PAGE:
You can use https://ircv3.net/specs/extensions/message-ids to deduplicate them.

    > And if you're in a conversation where people are using embedded gifs, then fundamentally you'll always be a second-class citizen if you're trying to participate in that with a client that can't display embedded gifs.

    A conversation where people where people are using embedded gifs will exclude me regardless of client, because they are too distracting. At least on IRC I can expect people not to do it too much, and use words or emojis instead of reaction gifs.

    > SSO access control; you just can't do that in a nice way if the client doesn't support it

    That's a fair point; IRC is made by hobbyists more than companies, so that's not surprising. There is some discussion around it though: https://github.com/ircv3/ircv3-ideas/issues/74 and Sourcehut is sponsoring implementation (https://emersion.fr/blog/2022/irc-and-oauth2/).

  • ircv3-ideas

  • > "At least as standard" how?

    There are 8 people who vote on changes to the Matrix spec (the Spec Core Team), 7 of which are Element employees (including Matthew, Element's CEO). Element also controls the development of clients and servers used by the large majority of users in the public federation.

    > A substantial portion of the IRC comunity is actively hostile to the IRCv3 extensions, and in some cases prefer incompatible implementations of the same functionality; Matrix has nothing like that going on.

    But any IRC client will work fine on any IRC server, and they can connect to various servers with different implementations.

    On Matrix, clients (generally) can only connect to one homeserver at a time; which forces them to converge on following exactly the same spec. And if your server differs ever so slightly from the other ones in how it implements some parts of the spec (room consensus), then it can be split-brained from the rest of the federation. Instead, changes to the room consensus are done by pushing new room versions, and each server implementation needs to explicitly support it or they can't join it. This means Synapse devs (which are a majority of Element employees) get to decide what room versions can get traction.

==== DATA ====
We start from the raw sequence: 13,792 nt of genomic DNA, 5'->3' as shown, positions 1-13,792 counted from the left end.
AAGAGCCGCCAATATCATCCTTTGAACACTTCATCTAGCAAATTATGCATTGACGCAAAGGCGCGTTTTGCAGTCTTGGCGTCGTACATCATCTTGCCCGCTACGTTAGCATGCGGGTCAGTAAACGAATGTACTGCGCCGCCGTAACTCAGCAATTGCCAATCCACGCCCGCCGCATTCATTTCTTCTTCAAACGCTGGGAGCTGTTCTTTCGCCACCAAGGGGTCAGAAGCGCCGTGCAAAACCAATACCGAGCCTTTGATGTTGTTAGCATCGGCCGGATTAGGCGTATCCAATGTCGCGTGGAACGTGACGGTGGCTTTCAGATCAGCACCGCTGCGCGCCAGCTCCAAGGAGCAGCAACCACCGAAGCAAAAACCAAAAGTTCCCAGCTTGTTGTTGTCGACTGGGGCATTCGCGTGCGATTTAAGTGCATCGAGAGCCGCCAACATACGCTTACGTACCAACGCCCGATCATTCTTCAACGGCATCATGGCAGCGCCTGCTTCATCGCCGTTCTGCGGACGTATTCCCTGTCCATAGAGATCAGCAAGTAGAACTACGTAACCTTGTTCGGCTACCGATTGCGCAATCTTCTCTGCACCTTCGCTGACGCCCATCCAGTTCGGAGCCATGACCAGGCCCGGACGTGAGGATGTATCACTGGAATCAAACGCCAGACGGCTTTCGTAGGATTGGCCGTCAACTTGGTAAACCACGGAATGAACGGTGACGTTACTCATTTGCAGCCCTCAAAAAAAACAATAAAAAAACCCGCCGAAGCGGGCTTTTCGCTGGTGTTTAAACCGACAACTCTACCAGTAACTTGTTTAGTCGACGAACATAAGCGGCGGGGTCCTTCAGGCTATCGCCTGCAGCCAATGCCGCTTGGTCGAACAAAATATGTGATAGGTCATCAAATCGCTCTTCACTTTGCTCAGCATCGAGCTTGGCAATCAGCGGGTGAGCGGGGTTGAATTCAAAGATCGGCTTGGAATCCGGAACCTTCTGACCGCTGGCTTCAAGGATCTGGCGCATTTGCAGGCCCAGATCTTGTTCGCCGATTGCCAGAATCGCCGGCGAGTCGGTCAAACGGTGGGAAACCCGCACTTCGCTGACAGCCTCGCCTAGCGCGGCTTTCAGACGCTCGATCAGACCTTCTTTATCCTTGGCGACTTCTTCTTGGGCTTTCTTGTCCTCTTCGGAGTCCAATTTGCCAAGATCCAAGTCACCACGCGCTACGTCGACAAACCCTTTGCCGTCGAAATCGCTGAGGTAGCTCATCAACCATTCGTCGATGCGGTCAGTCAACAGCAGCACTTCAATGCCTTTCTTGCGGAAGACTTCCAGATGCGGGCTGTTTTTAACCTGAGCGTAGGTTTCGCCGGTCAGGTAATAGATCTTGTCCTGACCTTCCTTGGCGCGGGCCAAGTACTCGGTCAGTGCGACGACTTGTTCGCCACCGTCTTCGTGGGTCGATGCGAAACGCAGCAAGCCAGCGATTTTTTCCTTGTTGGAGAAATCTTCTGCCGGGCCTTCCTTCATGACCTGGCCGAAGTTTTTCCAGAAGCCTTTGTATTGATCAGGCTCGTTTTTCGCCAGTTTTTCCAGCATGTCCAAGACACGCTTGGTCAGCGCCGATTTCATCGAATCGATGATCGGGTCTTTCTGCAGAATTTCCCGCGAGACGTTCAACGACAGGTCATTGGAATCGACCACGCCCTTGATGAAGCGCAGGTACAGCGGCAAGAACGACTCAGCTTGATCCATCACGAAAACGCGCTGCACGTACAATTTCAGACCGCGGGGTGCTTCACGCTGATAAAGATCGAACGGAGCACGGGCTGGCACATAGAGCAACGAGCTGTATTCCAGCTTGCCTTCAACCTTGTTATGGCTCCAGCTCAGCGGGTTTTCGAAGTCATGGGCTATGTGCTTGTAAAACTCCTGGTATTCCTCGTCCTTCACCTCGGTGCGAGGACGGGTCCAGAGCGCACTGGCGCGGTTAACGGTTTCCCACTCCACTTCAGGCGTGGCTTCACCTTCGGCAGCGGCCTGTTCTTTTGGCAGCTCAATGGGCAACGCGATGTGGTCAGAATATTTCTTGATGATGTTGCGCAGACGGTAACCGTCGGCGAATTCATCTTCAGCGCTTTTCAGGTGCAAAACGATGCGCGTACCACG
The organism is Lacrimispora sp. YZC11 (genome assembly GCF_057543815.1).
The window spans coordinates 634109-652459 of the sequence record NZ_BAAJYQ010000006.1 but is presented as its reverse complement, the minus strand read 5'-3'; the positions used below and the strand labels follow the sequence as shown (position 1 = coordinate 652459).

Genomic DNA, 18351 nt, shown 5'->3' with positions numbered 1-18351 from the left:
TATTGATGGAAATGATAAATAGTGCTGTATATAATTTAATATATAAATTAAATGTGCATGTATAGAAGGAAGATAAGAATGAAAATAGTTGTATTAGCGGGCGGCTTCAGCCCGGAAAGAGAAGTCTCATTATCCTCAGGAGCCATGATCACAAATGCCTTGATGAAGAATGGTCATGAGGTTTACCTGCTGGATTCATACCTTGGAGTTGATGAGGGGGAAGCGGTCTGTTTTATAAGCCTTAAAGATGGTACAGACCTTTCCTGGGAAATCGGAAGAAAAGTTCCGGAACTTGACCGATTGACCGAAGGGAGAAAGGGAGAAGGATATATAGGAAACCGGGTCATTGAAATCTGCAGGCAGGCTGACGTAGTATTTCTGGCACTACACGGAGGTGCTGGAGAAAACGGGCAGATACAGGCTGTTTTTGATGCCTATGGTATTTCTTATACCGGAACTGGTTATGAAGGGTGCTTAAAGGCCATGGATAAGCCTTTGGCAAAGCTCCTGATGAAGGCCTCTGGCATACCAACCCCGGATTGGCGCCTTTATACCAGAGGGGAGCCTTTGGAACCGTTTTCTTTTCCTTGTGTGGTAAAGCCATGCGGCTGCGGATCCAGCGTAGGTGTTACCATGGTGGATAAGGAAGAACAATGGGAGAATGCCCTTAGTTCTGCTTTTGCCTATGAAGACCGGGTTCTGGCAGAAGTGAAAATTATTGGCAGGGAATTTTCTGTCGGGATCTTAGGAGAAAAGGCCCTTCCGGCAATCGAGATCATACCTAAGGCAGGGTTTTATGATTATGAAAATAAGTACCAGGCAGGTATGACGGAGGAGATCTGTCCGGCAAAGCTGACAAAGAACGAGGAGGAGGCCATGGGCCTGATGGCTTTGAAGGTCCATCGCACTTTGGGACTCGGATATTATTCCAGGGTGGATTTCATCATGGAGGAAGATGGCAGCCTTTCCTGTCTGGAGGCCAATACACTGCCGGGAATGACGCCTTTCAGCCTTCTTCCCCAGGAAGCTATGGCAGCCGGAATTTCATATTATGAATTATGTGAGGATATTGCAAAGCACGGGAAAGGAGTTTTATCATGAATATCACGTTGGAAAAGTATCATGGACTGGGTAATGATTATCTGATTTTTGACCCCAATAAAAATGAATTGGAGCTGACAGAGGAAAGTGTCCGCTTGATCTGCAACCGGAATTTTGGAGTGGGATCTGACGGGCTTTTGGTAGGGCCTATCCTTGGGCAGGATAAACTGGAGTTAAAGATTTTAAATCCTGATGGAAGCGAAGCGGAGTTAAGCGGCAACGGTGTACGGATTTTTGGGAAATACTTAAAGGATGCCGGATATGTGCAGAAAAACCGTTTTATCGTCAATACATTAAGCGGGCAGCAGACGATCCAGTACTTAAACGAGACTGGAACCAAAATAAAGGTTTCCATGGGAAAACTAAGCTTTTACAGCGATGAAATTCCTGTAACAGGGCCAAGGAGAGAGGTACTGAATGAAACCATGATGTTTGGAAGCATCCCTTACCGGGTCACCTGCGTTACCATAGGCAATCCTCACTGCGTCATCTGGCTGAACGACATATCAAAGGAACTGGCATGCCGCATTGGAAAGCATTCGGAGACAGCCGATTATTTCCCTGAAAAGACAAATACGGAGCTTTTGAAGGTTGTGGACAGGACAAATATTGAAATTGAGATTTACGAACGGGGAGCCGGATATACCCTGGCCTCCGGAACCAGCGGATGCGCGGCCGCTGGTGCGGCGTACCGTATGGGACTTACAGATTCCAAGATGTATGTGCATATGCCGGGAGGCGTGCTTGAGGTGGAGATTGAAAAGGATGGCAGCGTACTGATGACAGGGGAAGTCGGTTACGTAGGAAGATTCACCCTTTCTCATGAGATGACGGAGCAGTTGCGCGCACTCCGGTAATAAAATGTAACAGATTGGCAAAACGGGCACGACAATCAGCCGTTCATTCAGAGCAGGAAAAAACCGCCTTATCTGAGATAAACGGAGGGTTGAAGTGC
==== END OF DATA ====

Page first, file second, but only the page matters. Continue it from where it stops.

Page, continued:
It is not uncommon for people in the Matrix community to complain about this and Element keeping specs in limbo, and PRs to the flagship clients being stuck in "design review tar".

    > And there seem to be more visibly independent implementations of Matrix than IRCv3.

    Clients, maybe, at least in the number of implementation. It's hard to find stats of this, but I feel that >95% of people in the public federation use Element even in tech-y rooms; IRC has a healthier mix of major clients (weechat, irssi, IRCCloud, Hexchat, KiwiIRC, The Lounge each have >5% of desktop/web users). But I admit that's just my very subjective point of view.

    In terms of servers, Matrix has three open source ones as far as I know: Synapse (controlled by Element), Dendrite (controlled by Element, and almost on par with Synapse according to https://arewep2pyet.com/ ), and Conduit. Based on https://gitlab.com/famedly/conduit/-/milestones/3 , Conduit seems to be far from implementing the spec yet (eg. it doesn't seem to support leaving rooms or respecting history visibility).

    > things like: server-side history extensions tended to mess up my client's history implementation (I'd end up with multiple copies of the same messages in my local logs, often with the wrong timestamps)

    You can use https://ircv3.net/specs/extensions/message-ids to deduplicate them.

    > And if you're in a conversation where people are using embedded gifs, then fundamentally you'll always be a second-class citizen if you're trying to participate in that with a client that can't display embedded gifs.

    A conversation where people where people are using embedded gifs will exclude me regardless of client, because they are too distracting. At least on IRC I can expect people not to do it too much, and use words or emojis instead of reaction gifs.

    > SSO access control; you just can't do that in a nice way if the client doesn't support it

    That's a fair point; IRC is made by hobbyists more than companies, so that's not surprising. There is some discussion around it though: https://github.com/ircv3/ircv3-ideas/issues/74 and Sourcehut is sponsoring implementation (https://emersion.fr/blog/2022/irc-and-oauth2/).